A WORD OF forewarning: What you are reading is not a prescription. I have no opinion, at least not in the concrete, ultimate sense. The only think I've decided for sure about Chip Kelly's future with the Eagles is that I am glad I'm not the one responsible for making the decision (that is, all other things unchanged. I don't mean to suggest that Jeff Lurie should hesitate to contact my representatives if he has a dollar figure he'd like to discuss).
Anybody who sees this thing in black and white probably hasn't looked at it long enough. That, or they are making the same mistake they made when they decided for good that Donovan McNabb, Andy Reid and, say, Sam Bradford should not return. Mostly, they aren't considering the alternatives, and that one fan base's "inexcusable" season is another's dream.
Case in point: Chances are, at a similar juncture of some previous season, a younger version of you decided that the Eagles needed to move on from their personnel chief. But what if Jeffrey Lurie decides to hasten Kelly's departure by reinstalling Howie Roseman as the man with ultimate control over the short- and long-term future of the roster? Is the franchise better off with the guy who was present for the 2010-11 drafts that submarined their future or the guy who was here for Marcus Smith and Josh Huff? Is there a correct answer? If there isn't, then that's the point. Because the first thing that I am reasonably sure of is that change for the sake of change is not the right move in this instance.
Like it or not, Kelly has some significant strengths.
Receivers don't drop balls they aren't in position to catch. Running backs don't fumble away games they aren't in position to change. Kickers don't choke away wins they aren't in position to claim. In the Eagles' loss to the Redskins on Saturday, they had plenty of opportunities to make plays that would have left them fighting for a playoff berth in Week 17. That's more opportunities than were had by the Jaguars, or the Chargers, or the Browns, or the Lions, or the Bucs, or the Falcons, or the Bills, or the Bears, or the Titans, or the 49ers, or the Raiders. Those are 11 of the teams that have conducted coaching searches since the start of the one that led the Eagles to Kelly. While he might not be Bruce Arians or — for the sake of the argument — Andy Reid, he also isn't Mike McCoy or Gus Bradley, all of whom were hired in the same offseason.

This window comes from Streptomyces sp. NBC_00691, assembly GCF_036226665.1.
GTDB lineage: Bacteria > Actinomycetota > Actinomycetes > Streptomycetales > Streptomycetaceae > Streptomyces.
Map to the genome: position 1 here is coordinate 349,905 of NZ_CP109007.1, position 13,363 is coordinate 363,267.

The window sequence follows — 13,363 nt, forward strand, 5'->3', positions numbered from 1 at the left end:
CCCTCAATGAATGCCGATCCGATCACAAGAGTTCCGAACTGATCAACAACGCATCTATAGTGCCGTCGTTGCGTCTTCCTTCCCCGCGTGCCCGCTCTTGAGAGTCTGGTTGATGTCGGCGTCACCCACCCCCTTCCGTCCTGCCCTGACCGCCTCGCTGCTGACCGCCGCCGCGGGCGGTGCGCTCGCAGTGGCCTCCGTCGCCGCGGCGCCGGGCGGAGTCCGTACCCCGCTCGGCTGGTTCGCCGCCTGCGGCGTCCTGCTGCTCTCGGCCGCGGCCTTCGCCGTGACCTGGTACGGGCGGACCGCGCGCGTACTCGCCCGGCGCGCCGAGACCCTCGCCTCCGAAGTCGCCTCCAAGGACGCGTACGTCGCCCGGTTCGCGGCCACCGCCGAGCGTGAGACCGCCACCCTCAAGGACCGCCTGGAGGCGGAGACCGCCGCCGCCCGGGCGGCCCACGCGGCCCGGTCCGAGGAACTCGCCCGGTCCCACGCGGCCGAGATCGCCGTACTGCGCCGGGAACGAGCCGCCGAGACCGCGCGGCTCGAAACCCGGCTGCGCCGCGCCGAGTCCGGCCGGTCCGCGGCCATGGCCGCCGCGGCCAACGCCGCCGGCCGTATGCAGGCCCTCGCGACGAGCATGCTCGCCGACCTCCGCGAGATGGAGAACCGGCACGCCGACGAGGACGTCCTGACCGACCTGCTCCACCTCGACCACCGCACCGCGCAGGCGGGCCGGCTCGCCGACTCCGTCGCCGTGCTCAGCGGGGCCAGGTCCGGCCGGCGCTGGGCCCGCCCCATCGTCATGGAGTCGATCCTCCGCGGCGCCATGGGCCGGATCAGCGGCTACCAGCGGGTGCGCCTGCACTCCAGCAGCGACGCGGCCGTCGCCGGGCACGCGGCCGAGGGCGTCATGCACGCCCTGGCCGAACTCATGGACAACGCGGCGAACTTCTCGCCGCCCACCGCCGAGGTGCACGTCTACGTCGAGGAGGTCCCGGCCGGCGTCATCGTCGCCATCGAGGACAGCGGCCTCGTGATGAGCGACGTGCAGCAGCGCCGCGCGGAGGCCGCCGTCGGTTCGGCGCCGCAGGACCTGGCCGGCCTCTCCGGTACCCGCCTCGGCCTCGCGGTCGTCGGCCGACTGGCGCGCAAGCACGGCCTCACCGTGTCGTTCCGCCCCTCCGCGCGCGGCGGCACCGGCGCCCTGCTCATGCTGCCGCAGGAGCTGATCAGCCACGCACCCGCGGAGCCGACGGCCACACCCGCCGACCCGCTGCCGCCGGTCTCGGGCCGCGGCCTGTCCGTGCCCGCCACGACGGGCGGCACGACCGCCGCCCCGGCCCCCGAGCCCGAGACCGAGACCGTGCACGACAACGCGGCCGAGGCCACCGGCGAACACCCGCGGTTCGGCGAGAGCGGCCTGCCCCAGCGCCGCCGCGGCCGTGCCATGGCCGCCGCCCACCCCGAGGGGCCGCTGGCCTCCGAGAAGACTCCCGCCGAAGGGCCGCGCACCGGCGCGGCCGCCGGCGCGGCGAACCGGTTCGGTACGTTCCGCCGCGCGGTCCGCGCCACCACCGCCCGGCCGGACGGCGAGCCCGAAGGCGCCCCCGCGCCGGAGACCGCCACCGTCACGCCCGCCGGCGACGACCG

Facts: In Kelly's first season, the Eagles scored 60 more points than they allowed. In his second season, they scored 74 more points than they allowed. This year, they are at minus-58, which is still better than Reid in 2012 (minus-164) and 2005 (minus-78) and 1999 (minus-85), all of which followed a six-year stretch in which Rich Kotite and Ray Rhodes went minus-22, 0, minus-20, plus-22, minus-55, and minus-183.
Again, things could be worse.
The strongest argument in favor of regime change is similar to what it was for Reid; that there's a ceiling with Kelly that he is unlikely to raise, thanks mostly to his fundamentalist adherence to a trio of tragically flawed beliefs:
1) Tempo never makes talent worse.
2) Culture always makes talent better.
3) Talent is largely dependent on scheme.
If Kelly refuses to yield on these three precepts, then one can certainly envision a scenario in which he spends another year building a roster on their foundation and then ejects high above Austin or southern California and leaves the Eagles' fan base stuck with the smoldering wreckage.
It's a serious concern, and if Kelly resists the installation of a proven NFL personnel man who does not report directly to him, then Lurie should start fielding offers from interested teams.
But there's an argument to be made that this whole mess actually began when Lurie put a careerist who had never won anything in charge of an organization full of proud football men raised in a culture that distrusts anybody who appears to have achieved a position without the substance to back it up.
The notion that Chip Kelly was ever going to take orders from Roseman seems incredibly naive in hindsight. Roseman's actual evaluative abilities are almost irrelevant: What he always lacked was cachet, a reason for his subordinates to defer to his opinion, a track record that enabled him to say, "Look, I know we disagree on this, but I think my track record suggests that there's a better-than-even chance that my preferred course of action will prove to be the correct one."
That's not an indictment of the current personnel boss. It's just reality. Ed Marynowitz joined the Eagles' personnel department in 2012 after four years at Alabama. Experience at the NFL level matters, particularly for a person responsible for watching a player compete against college athletes and then envisioning how he compares to players competing against professional athletes.
Here's another of Kelly's strengths: He is a good evaluator of talent when he sees it in front of him. He saw Nick Foles was not an NFL starter. He saw DeSean Jackson was one-dimensional. He knew LeSean McCoy was racking up mileage. He knew his guards were not good enough. He signed Malcolm Jenkins. He moved Walter Thurmond to safety. He tried to re-sign Jeremy Maclin. He knew he needed help at linebacker.
Kelly whiffed on DeMarco Murray and Miles Austin, but both looked like desperation moves born of necessity, and both might have been vetoed by a person with a greater feel for baseline NFL talent, a person with the ability and authority to say, "Hey, I know what you're trying to accomplish, here are some options that might actually help you."
Sam Bradford has developed into a legitimate NFL starter under Kelly. He has always had talent. Now he looks like a guy operating with the right coaching and scheme. Do not discount that.
The worst thing the Eagles can do is throw that away without exhausting all other options. Even then, they need to have a better option in place.